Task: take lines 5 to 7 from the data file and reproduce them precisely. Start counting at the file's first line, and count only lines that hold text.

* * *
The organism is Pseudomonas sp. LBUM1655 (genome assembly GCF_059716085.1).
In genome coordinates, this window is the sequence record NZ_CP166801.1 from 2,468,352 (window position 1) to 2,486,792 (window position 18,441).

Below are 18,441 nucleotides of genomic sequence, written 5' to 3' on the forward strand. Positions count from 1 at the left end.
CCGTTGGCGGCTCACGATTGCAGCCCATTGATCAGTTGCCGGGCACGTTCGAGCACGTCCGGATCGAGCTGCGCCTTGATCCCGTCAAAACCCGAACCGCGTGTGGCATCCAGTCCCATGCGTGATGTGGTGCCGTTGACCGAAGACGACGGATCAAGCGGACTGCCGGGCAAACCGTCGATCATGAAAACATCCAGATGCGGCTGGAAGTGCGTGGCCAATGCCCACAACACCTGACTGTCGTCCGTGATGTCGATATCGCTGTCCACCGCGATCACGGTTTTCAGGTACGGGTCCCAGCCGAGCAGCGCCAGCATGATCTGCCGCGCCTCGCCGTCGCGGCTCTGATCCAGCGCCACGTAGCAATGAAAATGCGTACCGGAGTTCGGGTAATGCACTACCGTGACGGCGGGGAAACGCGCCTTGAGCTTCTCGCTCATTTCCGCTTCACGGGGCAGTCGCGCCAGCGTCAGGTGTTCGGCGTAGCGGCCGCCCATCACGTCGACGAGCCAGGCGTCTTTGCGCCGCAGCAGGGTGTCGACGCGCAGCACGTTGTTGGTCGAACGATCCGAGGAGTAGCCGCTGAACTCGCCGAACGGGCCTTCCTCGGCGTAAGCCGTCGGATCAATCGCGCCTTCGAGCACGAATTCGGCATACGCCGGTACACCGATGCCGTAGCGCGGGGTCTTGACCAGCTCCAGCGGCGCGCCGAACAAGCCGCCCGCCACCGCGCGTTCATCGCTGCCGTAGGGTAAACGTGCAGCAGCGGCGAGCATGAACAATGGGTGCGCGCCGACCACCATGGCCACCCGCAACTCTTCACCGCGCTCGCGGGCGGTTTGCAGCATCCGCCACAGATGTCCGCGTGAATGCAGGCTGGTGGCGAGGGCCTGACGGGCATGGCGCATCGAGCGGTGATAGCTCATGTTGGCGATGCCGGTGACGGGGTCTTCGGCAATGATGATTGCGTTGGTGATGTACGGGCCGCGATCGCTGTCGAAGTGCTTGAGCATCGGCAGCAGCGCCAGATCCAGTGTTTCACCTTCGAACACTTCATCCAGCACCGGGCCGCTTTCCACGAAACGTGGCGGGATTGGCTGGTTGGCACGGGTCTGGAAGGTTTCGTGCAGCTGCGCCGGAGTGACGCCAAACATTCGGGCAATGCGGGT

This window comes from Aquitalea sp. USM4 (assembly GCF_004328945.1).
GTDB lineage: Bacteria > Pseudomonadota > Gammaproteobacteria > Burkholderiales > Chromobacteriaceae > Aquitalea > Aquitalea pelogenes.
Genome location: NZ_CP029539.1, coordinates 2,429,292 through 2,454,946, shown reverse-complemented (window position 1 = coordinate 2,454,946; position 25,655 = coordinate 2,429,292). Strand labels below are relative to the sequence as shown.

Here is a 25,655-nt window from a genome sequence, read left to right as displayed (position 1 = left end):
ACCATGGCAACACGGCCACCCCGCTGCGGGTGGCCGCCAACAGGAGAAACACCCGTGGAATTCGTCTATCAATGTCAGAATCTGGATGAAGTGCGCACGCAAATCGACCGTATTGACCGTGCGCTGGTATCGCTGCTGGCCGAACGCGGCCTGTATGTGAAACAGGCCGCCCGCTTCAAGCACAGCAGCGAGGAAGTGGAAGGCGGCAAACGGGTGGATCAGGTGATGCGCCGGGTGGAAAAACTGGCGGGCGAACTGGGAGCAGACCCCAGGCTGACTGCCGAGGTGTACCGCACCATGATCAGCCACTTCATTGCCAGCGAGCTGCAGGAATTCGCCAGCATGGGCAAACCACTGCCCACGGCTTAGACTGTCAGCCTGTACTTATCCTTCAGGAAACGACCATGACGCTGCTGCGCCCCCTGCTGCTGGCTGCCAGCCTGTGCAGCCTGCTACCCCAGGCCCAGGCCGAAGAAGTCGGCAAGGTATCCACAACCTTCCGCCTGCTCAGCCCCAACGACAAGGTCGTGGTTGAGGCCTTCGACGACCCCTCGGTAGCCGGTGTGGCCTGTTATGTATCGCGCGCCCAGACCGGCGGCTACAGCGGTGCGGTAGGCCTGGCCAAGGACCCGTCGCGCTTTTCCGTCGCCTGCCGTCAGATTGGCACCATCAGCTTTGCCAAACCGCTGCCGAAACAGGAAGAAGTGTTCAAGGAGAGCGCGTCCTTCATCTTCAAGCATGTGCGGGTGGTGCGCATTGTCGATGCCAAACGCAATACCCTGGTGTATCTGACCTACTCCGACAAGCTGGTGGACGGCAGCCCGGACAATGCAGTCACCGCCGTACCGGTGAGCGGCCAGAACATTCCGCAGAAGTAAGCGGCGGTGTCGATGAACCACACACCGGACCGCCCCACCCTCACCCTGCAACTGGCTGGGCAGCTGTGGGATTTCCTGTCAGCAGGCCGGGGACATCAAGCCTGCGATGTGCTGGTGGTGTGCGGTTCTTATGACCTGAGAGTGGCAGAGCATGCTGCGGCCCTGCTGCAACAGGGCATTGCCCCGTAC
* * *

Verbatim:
This window comes from Aquitalea sp. USM4 (assembly GCF_004328945.1).
GTDB lineage: Bacteria > Pseudomonadota > Gammaproteobacteria > Burkholderiales > Chromobacteriaceae > Aquitalea > Aquitalea pelogenes.
Genome location: NZ_CP029539.1, coordinates 2,429,292 through 2,454,946, shown reverse-complemented (window position 1 = coordinate 2,454,946; position 25,655 = coordinate 2,429,292). Strand labels below are relative to the sequence as shown.